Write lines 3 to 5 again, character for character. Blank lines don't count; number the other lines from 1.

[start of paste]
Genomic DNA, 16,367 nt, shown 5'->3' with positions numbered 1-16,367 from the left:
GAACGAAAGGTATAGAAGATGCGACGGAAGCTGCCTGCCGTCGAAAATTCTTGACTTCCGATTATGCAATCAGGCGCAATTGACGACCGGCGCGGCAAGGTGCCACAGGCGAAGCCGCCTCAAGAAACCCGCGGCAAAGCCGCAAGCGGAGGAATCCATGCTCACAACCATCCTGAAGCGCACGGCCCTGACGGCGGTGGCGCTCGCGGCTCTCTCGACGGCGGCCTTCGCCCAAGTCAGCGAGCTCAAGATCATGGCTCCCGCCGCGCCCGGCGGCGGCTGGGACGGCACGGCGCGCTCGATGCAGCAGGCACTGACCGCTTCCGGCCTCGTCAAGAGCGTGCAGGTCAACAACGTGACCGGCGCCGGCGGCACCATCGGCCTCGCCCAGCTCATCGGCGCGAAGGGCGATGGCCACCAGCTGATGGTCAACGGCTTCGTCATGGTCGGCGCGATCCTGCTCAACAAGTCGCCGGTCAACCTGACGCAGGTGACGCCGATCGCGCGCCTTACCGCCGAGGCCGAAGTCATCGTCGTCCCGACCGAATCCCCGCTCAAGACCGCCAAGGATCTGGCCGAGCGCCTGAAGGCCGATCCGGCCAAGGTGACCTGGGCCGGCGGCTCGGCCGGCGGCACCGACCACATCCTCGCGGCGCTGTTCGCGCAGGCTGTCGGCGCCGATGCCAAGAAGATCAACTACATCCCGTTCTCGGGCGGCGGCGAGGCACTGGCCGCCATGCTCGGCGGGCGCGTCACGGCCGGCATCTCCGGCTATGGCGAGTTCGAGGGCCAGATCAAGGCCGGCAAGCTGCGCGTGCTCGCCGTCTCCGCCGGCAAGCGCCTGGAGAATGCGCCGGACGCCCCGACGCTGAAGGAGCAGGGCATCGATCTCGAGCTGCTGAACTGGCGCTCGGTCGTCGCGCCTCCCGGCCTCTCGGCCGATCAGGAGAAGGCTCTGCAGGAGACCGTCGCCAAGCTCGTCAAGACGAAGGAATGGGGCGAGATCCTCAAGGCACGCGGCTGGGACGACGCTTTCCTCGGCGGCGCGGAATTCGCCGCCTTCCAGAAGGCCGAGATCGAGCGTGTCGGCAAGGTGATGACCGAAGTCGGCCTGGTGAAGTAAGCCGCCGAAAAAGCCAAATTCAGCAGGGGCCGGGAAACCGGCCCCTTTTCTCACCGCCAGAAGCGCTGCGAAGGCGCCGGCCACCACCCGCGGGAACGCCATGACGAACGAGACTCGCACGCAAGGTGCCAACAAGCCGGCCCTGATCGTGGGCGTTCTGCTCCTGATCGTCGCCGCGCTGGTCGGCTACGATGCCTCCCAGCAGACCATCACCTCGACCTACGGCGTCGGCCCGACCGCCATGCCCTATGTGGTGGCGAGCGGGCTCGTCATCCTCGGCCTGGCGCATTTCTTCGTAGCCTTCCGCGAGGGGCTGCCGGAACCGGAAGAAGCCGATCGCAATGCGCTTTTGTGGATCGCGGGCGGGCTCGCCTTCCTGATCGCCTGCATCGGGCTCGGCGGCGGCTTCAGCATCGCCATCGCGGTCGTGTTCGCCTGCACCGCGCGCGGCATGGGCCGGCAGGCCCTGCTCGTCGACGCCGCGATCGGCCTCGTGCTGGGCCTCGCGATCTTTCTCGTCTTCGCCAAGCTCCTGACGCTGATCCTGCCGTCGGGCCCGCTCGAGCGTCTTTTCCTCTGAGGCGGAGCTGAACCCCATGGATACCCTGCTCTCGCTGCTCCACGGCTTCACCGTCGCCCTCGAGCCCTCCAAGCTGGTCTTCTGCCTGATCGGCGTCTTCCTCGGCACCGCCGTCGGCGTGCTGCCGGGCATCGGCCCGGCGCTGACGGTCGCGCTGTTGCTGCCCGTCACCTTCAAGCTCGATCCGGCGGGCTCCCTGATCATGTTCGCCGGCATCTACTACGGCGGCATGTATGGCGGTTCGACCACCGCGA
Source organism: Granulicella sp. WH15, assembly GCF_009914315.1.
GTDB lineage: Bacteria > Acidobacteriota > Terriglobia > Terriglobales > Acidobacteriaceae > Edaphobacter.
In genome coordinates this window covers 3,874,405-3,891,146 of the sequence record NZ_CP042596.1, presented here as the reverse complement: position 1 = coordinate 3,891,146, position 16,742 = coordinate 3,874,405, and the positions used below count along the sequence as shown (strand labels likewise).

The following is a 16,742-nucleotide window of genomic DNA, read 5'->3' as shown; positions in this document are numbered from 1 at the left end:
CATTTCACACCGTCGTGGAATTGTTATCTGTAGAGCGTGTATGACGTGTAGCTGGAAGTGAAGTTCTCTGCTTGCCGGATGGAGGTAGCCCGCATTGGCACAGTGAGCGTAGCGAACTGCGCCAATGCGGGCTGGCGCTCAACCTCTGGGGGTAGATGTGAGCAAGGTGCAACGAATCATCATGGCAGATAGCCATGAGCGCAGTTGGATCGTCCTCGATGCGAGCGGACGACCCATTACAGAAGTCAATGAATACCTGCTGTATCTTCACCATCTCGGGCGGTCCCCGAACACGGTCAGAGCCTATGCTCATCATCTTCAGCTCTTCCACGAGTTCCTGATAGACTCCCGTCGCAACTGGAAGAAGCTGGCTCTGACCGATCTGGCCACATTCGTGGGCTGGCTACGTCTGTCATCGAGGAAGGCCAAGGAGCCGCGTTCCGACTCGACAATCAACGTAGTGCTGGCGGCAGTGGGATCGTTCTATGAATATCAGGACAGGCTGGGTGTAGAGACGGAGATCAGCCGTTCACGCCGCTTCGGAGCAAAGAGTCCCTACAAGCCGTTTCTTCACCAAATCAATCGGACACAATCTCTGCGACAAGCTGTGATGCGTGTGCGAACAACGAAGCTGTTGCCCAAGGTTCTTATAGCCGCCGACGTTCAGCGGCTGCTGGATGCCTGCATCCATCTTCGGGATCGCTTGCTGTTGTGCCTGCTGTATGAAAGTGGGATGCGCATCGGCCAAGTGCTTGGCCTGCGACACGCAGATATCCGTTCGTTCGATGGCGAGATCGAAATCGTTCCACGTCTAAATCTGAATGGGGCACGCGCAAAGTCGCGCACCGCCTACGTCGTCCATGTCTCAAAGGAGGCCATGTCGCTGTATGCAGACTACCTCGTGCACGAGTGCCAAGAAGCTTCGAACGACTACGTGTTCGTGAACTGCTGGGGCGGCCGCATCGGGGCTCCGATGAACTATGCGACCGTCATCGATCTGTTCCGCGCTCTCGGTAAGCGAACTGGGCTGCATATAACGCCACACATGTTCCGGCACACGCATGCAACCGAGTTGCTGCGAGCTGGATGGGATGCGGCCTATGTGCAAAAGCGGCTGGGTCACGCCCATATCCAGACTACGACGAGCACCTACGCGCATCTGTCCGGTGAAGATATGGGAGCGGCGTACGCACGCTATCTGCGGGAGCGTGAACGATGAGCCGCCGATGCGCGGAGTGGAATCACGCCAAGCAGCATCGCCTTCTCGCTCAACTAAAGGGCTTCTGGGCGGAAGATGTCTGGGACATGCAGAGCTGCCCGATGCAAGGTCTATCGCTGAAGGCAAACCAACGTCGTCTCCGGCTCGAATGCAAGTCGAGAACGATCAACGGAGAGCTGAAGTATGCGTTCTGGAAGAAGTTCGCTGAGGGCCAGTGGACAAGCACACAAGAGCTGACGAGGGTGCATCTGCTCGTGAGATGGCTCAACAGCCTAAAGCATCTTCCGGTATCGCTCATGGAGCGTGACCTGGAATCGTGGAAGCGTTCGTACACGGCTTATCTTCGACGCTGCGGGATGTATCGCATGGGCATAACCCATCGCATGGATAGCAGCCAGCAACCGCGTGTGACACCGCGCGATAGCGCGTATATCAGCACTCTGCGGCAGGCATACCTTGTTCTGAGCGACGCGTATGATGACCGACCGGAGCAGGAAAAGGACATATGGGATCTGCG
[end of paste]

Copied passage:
Source organism: Granulicella sp. WH15, assembly GCF_009914315.1.
GTDB lineage: Bacteria > Acidobacteriota > Terriglobia > Terriglobales > Acidobacteriaceae > Edaphobacter.
In genome coordinates this window covers 3,874,405-3,891,146 of the sequence record NZ_CP042596.1, presented here as the reverse complement: position 1 = coordinate 3,891,146, position 16,742 = coordinate 3,874,405, and the positions used below count along the sequence as shown (strand labels likewise).